Back in September 2016, Amazon, Facebook, IBM, Google, and Microsoft created an artificial intelligence-focused consortium to discuss new advances and establish best practices in AI technology. Apple and OpenAI were two of the missing key players, both of which have now joined the consortium.
Apple’s Role Inside The AI Consortium
Even though Apple was one of the first to make “AI assistants” a mainstream idea that would then quickly be adopted by other companies, lately it has looked like Apple is falling behind in AI technology.
Part of the reason for that is that, unlike many other companies trying to develop AI as quickly as possible, Apple doesn’t want to do it by collecting ever more data on its customers. The company has made privacy a competitive advantage for its products, and it can’t easily turn back on that strategy now. (Apple makes most of its money from selling devices and not through advertising, so there are fewer reasons for Apple to want to collect all of that data anyway.)
Therefore, it needs to tread carefully with what data it collects. It also has to ensure that it collects data in a way that maximizes its customers’ privacy. That’s basically how Apple became one of the first to implement “differential privacy” mechanisms for its data collection, when it was previously only cutting-edge cryptography research.
Apple joining the Partnership on AI may positively influence the other founding members to also implement better privacy mechanisms when working with user data. Apple could also share its own privacy-focused research with the other members so they can adopt it more easily.
OpenAI Joins Board Of Trustees
OpenAI and five other independent groups also joined the “Board of Trustees,” which is supposed to oversee the consortium. OpenAI is a non-profit organization started by Elon Musk and others, and it could play a critical role in ensuring AI is democratized instead of being controlled by a few rich organizations. Therefore, it’s good to see that the group will have a say in what other major AI players decide to do with their AI technologies.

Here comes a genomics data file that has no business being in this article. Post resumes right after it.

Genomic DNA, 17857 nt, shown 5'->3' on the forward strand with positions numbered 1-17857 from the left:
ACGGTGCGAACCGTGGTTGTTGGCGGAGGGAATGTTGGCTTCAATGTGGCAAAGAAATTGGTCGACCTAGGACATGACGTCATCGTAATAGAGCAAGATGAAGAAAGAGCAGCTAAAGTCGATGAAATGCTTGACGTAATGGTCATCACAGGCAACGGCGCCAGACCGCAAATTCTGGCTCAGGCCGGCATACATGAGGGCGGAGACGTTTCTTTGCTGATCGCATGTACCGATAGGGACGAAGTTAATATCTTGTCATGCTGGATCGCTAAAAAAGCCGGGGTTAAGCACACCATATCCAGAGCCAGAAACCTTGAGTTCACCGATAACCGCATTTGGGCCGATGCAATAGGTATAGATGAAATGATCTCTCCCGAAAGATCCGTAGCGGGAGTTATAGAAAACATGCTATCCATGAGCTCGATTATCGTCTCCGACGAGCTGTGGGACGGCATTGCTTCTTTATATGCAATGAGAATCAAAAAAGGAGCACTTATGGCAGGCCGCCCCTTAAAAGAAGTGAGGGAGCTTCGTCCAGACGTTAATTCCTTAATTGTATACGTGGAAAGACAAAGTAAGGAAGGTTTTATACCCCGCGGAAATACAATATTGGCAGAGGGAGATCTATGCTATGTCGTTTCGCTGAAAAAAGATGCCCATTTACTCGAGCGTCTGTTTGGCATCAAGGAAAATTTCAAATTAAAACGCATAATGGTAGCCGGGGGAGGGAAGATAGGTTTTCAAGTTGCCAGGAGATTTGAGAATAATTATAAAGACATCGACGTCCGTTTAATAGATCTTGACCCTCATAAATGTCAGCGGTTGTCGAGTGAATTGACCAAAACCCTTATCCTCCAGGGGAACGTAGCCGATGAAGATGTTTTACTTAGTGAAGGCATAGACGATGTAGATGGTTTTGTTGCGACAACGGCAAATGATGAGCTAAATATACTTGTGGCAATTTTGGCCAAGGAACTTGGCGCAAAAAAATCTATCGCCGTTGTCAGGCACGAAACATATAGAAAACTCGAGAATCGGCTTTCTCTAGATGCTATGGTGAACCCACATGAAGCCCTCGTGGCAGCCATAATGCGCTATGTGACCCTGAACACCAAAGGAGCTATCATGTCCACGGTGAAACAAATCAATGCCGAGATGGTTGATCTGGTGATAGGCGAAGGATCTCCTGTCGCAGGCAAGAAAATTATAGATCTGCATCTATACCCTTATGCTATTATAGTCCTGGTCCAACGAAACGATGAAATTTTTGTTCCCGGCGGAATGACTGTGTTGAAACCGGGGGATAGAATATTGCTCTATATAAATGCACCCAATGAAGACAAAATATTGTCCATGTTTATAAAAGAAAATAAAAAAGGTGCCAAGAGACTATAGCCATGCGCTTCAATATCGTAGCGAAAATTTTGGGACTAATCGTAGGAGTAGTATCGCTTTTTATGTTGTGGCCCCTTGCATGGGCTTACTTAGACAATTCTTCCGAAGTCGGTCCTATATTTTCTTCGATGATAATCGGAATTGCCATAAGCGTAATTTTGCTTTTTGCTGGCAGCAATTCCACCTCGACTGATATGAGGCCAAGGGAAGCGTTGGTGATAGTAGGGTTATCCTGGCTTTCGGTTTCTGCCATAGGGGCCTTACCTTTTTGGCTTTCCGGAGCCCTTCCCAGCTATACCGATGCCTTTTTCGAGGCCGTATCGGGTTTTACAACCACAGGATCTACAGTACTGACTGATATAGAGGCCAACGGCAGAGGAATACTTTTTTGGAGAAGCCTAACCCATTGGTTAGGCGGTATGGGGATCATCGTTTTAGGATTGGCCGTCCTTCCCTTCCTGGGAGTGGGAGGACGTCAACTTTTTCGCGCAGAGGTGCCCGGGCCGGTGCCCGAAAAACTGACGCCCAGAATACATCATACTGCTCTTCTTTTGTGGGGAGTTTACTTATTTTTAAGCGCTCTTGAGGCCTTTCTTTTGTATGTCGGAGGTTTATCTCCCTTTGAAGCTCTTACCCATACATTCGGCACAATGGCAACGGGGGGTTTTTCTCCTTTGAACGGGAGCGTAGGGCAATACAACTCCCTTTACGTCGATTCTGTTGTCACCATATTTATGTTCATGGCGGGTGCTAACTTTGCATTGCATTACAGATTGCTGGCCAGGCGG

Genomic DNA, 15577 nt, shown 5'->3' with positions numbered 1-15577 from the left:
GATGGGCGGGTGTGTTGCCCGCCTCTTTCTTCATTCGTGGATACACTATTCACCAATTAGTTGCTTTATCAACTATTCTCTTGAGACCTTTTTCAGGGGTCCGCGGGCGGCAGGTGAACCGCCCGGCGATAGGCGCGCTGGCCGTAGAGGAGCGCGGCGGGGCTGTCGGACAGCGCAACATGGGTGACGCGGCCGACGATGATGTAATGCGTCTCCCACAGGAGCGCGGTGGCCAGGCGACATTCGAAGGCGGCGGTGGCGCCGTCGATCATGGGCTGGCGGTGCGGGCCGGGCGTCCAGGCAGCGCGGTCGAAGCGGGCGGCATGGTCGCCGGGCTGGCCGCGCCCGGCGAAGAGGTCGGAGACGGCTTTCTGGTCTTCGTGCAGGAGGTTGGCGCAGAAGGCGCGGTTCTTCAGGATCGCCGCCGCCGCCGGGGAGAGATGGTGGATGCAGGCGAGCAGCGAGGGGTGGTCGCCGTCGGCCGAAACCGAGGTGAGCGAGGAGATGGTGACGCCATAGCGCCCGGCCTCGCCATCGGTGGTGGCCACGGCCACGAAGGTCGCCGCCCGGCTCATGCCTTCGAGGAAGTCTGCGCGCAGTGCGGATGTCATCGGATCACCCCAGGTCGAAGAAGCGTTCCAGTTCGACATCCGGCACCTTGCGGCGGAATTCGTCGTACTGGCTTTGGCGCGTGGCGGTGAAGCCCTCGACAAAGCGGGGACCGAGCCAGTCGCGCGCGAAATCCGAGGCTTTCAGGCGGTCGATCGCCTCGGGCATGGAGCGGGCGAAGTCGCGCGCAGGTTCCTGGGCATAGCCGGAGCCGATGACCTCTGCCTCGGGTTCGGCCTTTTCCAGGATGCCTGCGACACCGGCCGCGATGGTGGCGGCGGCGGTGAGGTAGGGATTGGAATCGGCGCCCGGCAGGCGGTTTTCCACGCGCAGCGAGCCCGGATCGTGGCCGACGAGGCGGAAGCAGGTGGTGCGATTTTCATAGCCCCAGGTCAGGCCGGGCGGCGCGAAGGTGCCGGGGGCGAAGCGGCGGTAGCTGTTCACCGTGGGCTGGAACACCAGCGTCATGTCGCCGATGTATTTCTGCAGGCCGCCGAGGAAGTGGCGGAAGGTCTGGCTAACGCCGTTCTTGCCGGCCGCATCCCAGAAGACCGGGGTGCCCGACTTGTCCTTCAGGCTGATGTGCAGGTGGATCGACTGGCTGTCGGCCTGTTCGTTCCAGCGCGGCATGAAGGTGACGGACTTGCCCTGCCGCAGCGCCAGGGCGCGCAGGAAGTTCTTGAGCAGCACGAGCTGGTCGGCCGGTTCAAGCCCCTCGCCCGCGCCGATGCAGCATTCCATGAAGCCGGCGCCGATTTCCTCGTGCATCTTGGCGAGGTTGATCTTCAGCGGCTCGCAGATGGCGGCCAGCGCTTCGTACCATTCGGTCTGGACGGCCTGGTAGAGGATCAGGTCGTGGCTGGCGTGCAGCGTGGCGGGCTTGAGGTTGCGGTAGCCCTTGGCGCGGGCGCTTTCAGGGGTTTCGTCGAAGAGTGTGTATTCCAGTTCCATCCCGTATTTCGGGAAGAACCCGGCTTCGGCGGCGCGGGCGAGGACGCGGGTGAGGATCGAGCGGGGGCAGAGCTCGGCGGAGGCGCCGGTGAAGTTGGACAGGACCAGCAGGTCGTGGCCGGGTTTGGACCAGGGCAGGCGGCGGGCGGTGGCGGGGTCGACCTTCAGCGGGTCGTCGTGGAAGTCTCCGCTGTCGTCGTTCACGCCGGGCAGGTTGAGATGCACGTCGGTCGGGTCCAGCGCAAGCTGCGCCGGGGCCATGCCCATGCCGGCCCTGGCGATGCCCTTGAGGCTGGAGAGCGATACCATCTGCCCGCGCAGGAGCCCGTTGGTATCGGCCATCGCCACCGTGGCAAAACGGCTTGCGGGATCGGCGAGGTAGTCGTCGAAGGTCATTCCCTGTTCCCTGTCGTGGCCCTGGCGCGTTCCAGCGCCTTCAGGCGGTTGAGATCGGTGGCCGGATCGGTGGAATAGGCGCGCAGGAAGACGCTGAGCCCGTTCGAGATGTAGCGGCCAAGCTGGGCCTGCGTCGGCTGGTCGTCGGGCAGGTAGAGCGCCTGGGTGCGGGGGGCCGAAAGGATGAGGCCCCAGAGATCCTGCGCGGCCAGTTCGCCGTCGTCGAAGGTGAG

The other five independent groups include: Association for the Advancement of Artificial Intelligence & ASU, UC Berkeley, American Civil Liberties Union (ACLU), MacArthur Foundation, and the Peterson Institute of International Economics.
The six independent members will have equal voting rights with Apple, Google, IBM, Amazon, and Facebook on the Board of Trustees. This is meant to create a balance between nonprofits and private corporations. The Board will set the direction and oversee the general activities of the consortium; an executive director will manage the day-to-day activities of the organization.
The first meeting of the Board of Trustees will take place on February 3 in San Francisco. More details about how other people and companies can participate in the initial program of research and activities will be revealed shortly afterwards.